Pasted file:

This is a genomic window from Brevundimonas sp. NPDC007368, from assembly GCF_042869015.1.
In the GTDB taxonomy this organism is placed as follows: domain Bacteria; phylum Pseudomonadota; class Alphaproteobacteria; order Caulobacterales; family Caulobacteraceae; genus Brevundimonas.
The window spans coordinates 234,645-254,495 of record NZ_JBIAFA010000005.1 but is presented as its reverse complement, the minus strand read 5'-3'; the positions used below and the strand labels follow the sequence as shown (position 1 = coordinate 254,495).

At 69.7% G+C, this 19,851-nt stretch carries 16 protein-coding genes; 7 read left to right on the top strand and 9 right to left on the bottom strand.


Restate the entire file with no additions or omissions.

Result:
This is a genomic window from Brevundimonas sp. NPDC007368, from assembly GCF_042869015.1.
In the GTDB taxonomy this organism is placed as follows: domain Bacteria; phylum Pseudomonadota; class Alphaproteobacteria; order Caulobacterales; family Caulobacteraceae; genus Brevundimonas.
The window spans coordinates 234,645-254,495 of record NZ_JBIAFA010000005.1 but is presented as its reverse complement, the minus strand read 5'-3'; the positions used below and the strand labels follow the sequence as shown (position 1 = coordinate 254,495).

At 69.7% G+C, this 19,851-nt stretch carries 16 protein-coding genes; 7 read left to right on the top strand and 9 right to left on the bottom strand.